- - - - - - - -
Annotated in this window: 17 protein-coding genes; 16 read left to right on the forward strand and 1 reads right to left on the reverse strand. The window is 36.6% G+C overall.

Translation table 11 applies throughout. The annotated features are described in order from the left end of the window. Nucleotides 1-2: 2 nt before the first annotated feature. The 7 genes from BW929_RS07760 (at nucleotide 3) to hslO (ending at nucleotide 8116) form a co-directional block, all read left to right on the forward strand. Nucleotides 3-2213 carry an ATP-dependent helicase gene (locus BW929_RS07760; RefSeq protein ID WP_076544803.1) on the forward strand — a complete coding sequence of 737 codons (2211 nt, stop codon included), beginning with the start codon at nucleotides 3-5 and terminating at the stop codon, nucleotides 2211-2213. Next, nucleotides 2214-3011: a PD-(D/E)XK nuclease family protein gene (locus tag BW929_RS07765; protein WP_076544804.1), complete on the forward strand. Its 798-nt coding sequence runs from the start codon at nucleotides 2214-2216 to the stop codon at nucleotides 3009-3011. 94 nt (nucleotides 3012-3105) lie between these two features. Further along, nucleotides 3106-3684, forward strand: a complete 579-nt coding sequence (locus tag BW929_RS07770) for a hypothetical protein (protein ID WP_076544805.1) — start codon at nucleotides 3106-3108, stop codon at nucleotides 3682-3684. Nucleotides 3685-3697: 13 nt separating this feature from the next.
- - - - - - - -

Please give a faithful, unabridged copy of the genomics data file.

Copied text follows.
Annotated in this window: 17 protein-coding genes; 16 read left to right on the forward strand and 1 reads right to left on the reverse strand. The window is 36.6% G+C overall.

Translation table 11 applies throughout. The annotated features are described in order from the left end of the window. Nucleotides 1-2: 2 nt before the first annotated feature. The 7 genes from BW929_RS07760 (at nucleotide 3) to hslO (ending at nucleotide 8116) form a co-directional block, all read left to right on the forward strand. Nucleotides 3-2213 carry an ATP-dependent helicase gene (locus BW929_RS07760; RefSeq protein ID WP_076544803.1) on the forward strand — a complete coding sequence of 737 codons (2211 nt, stop codon included), beginning with the start codon at nucleotides 3-5 and terminating at the stop codon, nucleotides 2211-2213. Next, nucleotides 2214-3011: a PD-(D/E)XK nuclease family protein gene (locus tag BW929_RS07765; protein WP_076544804.1), complete on the forward strand. Its 798-nt coding sequence runs from the start codon at nucleotides 2214-2216 to the stop codon at nucleotides 3009-3011. 94 nt (nucleotides 3012-3105) lie between these two features. Further along, nucleotides 3106-3684, forward strand: a complete 579-nt coding sequence (locus tag BW929_RS07770) for a hypothetical protein (protein ID WP_076544805.1) — start codon at nucleotides 3106-3108, stop codon at nucleotides 3682-3684. Nucleotides 3685-3697: 13 nt separating this feature from the next.